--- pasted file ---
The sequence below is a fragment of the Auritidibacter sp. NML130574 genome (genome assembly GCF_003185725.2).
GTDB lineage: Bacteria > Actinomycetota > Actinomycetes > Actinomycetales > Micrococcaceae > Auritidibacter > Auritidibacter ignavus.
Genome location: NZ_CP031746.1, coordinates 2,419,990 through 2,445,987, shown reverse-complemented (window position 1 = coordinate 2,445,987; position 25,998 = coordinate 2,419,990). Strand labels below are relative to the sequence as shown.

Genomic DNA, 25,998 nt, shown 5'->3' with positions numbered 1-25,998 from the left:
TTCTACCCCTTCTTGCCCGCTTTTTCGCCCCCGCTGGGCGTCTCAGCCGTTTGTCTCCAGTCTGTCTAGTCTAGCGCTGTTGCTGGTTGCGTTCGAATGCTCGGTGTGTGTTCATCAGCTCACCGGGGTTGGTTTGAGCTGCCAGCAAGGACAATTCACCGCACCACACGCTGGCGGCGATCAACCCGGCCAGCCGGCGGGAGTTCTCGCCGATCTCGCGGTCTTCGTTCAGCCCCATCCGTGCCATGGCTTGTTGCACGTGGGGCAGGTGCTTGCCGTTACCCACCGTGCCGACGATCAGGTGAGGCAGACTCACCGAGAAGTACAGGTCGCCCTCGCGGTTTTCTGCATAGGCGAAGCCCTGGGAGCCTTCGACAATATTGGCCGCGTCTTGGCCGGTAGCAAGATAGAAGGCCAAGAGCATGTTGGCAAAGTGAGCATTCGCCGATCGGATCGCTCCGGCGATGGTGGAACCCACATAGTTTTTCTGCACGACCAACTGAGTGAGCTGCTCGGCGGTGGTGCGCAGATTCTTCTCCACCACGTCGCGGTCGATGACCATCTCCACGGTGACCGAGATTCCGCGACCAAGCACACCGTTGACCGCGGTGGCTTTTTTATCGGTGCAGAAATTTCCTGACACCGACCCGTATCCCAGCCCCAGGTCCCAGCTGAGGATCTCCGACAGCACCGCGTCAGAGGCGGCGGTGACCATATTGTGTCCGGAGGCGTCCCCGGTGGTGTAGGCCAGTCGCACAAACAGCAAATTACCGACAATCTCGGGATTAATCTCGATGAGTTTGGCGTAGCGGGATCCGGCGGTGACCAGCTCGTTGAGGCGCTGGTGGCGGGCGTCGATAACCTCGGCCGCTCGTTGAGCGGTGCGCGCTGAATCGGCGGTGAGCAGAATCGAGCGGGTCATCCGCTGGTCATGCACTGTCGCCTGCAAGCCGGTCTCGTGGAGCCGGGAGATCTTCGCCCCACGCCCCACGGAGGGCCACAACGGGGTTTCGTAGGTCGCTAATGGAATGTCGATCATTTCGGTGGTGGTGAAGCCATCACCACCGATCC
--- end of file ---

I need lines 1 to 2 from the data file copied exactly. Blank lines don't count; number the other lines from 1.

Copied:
The sequence below is a fragment of the Auritidibacter sp. NML130574 genome (genome assembly GCF_003185725.2).
GTDB lineage: Bacteria > Actinomycetota > Actinomycetes > Actinomycetales > Micrococcaceae > Auritidibacter > Auritidibacter ignavus.